What a difference a week can make.
Up until last Monday, Kimball Hill Homes was negotiating with a financial investor that was poised to acquire the beleaguered builder and lift it out of Chapter 11, which Kimball Hill had entered in April. Kimball Hill's 17 lenders were on board with the deal, and the builder, according to its CEO Kenneth Love, had even signed a letter of intent and a term sheet with the investor.
Then, suddenly, the investor got cold feet, says Love. He couldn't pinpoint why exactly, except to say "things just got gloomier." Four other possible suitors for Kimball Hill's assets had dropped out of the picture over the previous two months, as the credit crisis tightened and the housing market continued to deteriorate. Love says that investors finally lost confidence in the housing market when Kimball Hill’s business in Texas—previously the one state that seemed immune to the housing virus—got sicker.
After a "quick deliberation" among the company's executives, Love says he decided the only course of action left would be to shut down Kimball Hill Homes' operations, just shy of its 40th anniversary. Over the past few days, the company laid off 160 of its 400 employees. However, Love insists that the dismantling of the company is not going to be done with a wrecking ball. "We're trying to get through a pretty disappointing week with our heads held high. And over the next months, I think you’re going to see a very different kind of wind down."
In an interview with BUILDER yesterday afternoon, Love laid out how Kimball Hill intends to close its operations, in three phases. Over the next 120 days, the company intends to complete 450 homes that are in various stages of construction, and deliver those homes to buyers. Within the next six months, Kimball Hill also hopes to be able to sell its 170 homes in inventory and 90 models. (It is returning deposits to around 100 buyers of homes that hadn't been started.)
During the second phases, which will happen simultaneously with the first, Kimball Hill will attempt to "monetize" its land and other assets. As of October 31, the company had 66 owned communities in which there are 3,018 finished lots, 419 lots under development, and 3,740 "paper," or raw, lots. Love says that he would prefer to sell off these assets in bulk to one or a few buyers, even though he admits the demand for land right now is soft. "The gap between bid and ask has widened," he observes. That being said, he believes there are investors looking to buy land they can hold on to for a number of years until market conditions improve. However, if Kimball Hill can't find a single buyer for its real estate, it will sell off assets individually over the next 15 months.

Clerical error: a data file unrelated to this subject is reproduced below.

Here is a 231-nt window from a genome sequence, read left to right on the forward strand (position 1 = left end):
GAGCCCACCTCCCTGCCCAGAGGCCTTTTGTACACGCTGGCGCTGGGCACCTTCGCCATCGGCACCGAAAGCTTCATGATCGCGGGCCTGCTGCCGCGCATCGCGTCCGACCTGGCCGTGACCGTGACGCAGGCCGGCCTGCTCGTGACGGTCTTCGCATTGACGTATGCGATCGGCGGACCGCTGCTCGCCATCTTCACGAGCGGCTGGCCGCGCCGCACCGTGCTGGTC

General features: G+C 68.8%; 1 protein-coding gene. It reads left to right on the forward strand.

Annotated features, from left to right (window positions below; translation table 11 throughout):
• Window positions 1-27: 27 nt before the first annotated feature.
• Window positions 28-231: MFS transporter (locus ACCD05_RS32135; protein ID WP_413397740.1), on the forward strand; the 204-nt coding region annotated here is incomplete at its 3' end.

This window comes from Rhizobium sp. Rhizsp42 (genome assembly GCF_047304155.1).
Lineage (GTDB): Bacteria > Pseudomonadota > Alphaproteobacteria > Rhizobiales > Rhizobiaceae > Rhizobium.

Phase three will involve tying up loose ends, like pending lawsuits. But unlike most other bankruptcies, Kimball Hill is not saddled with a blizzard of mechanics liens. "We’re very proud of what we did during the Chapter 11," says Love, whose company set up a pre-petition liability fund that, to date, has repaid 96 percent of its trade partners and product suppliers. Love notes as well that as employees are laid off, each will receive a "fair" severance that is based on their levels of responsibility and tenure with the company. (Kimball Hill still has $35 million in debtor-in-possession financing it can draw on, as well as cash from the sale of its homes.)
When asked to recount at what point Kimball Hill's fate was sealed, Love says it was when it realized that it couldn't reduce its debt quickly enough. "We took action" to de-leverage its balance sheet in 2005 and 2006, he explains, including selling a 20 percent stake, for $110 million, to a subsidiary of GMAC. Love says the company thought it would be able to sell more equity to investors until the downturn accelerated, which also severely limited its cash flow. "Our problems were not operational; they were financial. Every company has to decide what it wants to be. We decided to reduce debt. We just couldn’t paddle fast enough."
Love intends to stay with the company for the next few months. He's not sure what his next move will be, but he would like to remain in the home building sector. Despite a tumultuous and nerve-wracking year, which included the death of the builder's founder, David Hill, and the ultimate dissolution of one of the largest production builders in the U.S., Love says he still sees home building as "a compelling business. I've grown to love it."
John Caulfield is senior editor at BUILDER magazine.
Learn more about markets featured in this article: Chicago, IL.